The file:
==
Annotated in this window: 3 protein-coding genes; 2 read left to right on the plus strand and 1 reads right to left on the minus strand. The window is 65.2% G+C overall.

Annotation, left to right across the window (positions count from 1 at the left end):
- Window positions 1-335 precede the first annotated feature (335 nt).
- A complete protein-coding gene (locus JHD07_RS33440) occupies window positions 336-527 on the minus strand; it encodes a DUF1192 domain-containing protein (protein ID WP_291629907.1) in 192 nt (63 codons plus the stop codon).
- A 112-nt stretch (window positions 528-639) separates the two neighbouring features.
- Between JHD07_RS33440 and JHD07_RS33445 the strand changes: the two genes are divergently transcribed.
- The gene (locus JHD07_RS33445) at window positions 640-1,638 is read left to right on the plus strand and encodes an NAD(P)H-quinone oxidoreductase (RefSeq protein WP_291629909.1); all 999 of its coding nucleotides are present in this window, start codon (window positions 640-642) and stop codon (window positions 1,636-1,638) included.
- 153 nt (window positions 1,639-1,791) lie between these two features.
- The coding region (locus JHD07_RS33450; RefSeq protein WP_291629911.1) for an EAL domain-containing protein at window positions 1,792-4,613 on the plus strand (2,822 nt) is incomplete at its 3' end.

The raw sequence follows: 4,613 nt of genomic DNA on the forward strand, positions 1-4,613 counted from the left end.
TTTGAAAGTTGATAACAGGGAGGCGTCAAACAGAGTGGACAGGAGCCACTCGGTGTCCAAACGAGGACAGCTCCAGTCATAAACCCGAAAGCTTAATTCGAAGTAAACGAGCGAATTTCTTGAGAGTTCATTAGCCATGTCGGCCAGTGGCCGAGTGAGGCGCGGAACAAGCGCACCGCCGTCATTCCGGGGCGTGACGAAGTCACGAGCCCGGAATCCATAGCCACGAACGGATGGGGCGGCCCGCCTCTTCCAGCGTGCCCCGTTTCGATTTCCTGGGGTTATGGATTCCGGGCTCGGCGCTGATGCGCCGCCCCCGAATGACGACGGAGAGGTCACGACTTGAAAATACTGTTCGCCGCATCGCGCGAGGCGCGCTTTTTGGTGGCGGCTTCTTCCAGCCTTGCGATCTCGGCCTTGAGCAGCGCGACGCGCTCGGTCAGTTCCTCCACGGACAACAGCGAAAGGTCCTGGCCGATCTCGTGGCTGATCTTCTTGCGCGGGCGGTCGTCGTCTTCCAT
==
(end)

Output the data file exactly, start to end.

Annotated in this window: 3 protein-coding genes; 2 read left to right on the plus strand and 1 reads right to left on the minus strand. The window is 65.2% G+C overall.

Annotation, left to right across the window (positions count from 1 at the left end):
- Window positions 1-335 precede the first annotated feature (335 nt).
- A complete protein-coding gene (locus JHD07_RS33440) occupies window positions 336-527 on the minus strand; it encodes a DUF1192 domain-containing protein (protein ID WP_291629907.1) in 192 nt (63 codons plus the stop codon).
- A 112-nt stretch (window positions 528-639) separates the two neighbouring features.
- Between JHD07_RS33440 and JHD07_RS33445 the strand changes: the two genes are divergently transcribed.
- The gene (locus JHD07_RS33445) at window positions 640-1,638 is read left to right on the plus strand and encodes an NAD(P)H-quinone oxidoreductase (RefSeq protein WP_291629909.1); all 999 of its coding nucleotides are present in this window, start codon (window positions 640-642) and stop codon (window positions 1,636-1,638) included.
- 153 nt (window positions 1,639-1,791) lie between these two features.
- The coding region (locus JHD07_RS33450; RefSeq protein WP_291629911.1) for an EAL domain-containing protein at window positions 1,792-4,613 on the plus strand (2,822 nt) is incomplete at its 3' end.

The raw sequence follows: 4,613 nt of genomic DNA on the forward strand, positions 1-4,613 counted from the left end.
TTTGAAAGTTGATAACAGGGAGGCGTCAAACAGAGTGGACAGGAGCCACTCGGTGTCCAAACGAGGACAGCTCCAGTCATAAACCCGAAAGCTTAATTCGAAGTAAACGAGCGAATTTCTTGAGAGTTCATTAGCCATGTCGGCCAGTGGCCGAGTGAGGCGCGGAACAAGCGCACCGCCGTCATTCCGGGGCGTGACGAAGTCACGAGCCCGGAATCCATAGCCACGAACGGATGGGGCGGCCCGCCTCTTCCAGCGTGCCCCGTTTCGATTTCCTGGGGTTATGGATTCCGGGCTCGGCGCTGATGCGCCGCCCCCGAATGACGACGGAGAGGTCACGACTTGAAAATACTGTTCGCCGCATCGCGCGAGGCGCGCTTTTTGGTGGCGGCTTCTTCCAGCCTTGCGATCTCGGCCTTGAGCAGCGCGACGCGCTCGGTCAGTTCCTCCACGGACAACAGCGAAAGGTCCTGGCCGATCTCGTGGCTGATCTTCTTGCGCGGGCGGTCGTCGTCTTCCAT